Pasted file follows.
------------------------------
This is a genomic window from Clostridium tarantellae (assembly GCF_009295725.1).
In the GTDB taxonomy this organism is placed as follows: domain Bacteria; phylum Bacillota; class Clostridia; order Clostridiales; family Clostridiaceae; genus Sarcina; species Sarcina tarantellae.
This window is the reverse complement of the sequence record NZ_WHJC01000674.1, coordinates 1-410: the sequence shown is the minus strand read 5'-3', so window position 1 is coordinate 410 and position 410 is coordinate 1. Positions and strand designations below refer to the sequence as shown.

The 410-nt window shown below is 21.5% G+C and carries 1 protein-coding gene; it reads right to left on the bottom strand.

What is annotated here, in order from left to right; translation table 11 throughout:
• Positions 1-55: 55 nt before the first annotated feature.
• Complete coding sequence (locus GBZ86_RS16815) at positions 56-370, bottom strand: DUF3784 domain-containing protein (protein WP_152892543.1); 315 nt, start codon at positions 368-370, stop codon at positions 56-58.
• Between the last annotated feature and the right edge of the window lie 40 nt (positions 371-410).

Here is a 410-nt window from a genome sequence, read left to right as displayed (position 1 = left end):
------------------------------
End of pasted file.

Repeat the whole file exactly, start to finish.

This is a genomic window from Clostridium tarantellae (assembly GCF_009295725.1).
In the GTDB taxonomy this organism is placed as follows: domain Bacteria; phylum Bacillota; class Clostridia; order Clostridiales; family Clostridiaceae; genus Sarcina; species Sarcina tarantellae.
This window is the reverse complement of the sequence record NZ_WHJC01000674.1, coordinates 1-410: the sequence shown is the minus strand read 5'-3', so window position 1 is coordinate 410 and position 410 is coordinate 1. Positions and strand designations below refer to the sequence as shown.

The 410-nt window shown below is 21.5% G+C and carries 1 protein-coding gene; it reads right to left on the bottom strand.

What is annotated here, in order from left to right; translation table 11 throughout:
• Positions 1-55: 55 nt before the first annotated feature.
• Complete coding sequence (locus GBZ86_RS16815) at positions 56-370, bottom strand: DUF3784 domain-containing protein (protein WP_152892543.1); 315 nt, start codon at positions 368-370, stop codon at positions 56-58.
• Between the last annotated feature and the right edge of the window lie 40 nt (positions 371-410).

Here is a 410-nt window from a genome sequence, read left to right as displayed (position 1 = left end):